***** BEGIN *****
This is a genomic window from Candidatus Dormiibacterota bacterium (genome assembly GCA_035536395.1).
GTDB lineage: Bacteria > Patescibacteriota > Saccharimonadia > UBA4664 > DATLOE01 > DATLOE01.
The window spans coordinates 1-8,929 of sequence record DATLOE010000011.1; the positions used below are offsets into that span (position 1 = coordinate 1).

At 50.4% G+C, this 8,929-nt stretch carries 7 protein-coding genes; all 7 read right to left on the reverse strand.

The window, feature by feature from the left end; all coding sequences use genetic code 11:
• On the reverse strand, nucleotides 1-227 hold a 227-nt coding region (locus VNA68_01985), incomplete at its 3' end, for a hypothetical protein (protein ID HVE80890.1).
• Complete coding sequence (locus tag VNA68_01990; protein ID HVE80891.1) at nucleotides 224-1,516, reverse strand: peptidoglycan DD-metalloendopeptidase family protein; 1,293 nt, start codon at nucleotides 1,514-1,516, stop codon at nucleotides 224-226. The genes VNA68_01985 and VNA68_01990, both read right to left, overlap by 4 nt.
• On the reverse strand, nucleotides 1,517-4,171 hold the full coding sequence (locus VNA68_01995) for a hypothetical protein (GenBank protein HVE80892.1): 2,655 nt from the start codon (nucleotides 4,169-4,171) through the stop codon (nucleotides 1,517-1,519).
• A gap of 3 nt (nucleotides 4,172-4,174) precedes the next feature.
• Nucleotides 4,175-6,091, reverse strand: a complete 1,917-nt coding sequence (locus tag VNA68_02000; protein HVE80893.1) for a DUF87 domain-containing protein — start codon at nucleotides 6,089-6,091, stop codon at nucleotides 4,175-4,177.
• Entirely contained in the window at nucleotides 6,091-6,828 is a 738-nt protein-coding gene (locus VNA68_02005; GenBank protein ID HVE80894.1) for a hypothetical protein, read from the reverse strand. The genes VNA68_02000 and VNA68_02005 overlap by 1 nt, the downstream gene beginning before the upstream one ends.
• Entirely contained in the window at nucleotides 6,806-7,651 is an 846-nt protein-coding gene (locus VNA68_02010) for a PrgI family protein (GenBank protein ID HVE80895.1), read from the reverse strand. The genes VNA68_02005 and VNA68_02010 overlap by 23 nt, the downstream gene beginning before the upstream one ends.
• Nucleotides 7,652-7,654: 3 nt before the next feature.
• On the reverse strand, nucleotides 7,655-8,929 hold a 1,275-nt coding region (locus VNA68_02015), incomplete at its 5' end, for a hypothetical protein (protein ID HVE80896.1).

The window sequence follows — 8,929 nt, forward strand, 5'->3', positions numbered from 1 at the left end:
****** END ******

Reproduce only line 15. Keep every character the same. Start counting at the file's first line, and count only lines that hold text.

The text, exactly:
The window sequence follows — 8,929 nt, forward strand, 5'->3', positions numbered from 1 at the left end: